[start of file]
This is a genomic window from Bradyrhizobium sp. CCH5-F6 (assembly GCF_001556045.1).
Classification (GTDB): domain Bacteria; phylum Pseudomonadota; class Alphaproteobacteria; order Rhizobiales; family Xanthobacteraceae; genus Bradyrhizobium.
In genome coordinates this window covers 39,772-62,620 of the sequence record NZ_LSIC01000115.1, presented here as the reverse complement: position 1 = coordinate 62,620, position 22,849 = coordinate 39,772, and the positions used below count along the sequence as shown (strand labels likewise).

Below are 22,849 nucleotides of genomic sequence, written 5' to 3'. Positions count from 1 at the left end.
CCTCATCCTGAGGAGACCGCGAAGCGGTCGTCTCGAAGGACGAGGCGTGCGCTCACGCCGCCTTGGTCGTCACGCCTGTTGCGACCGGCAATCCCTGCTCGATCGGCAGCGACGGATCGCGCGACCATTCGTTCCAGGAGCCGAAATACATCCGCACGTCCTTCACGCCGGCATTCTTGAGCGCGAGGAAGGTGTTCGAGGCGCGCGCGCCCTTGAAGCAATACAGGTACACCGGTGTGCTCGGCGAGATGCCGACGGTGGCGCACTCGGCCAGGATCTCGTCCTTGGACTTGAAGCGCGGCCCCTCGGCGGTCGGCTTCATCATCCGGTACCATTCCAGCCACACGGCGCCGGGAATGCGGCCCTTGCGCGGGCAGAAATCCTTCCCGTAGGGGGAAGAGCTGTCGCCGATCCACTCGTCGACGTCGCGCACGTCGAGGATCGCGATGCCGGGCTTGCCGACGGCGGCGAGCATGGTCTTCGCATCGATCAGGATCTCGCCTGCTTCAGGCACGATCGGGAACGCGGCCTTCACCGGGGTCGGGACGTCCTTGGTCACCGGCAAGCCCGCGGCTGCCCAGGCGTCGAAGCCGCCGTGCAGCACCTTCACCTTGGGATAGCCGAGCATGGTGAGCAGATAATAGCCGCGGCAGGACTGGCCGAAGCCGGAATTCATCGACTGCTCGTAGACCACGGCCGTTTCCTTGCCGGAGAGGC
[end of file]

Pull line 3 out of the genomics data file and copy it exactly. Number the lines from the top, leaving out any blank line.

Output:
In genome coordinates this window covers 39,772-62,620 of the sequence record NZ_LSIC01000115.1, presented here as the reverse complement: position 1 = coordinate 62,620, position 22,849 = coordinate 39,772, and the positions used below count along the sequence as shown (strand labels likewise).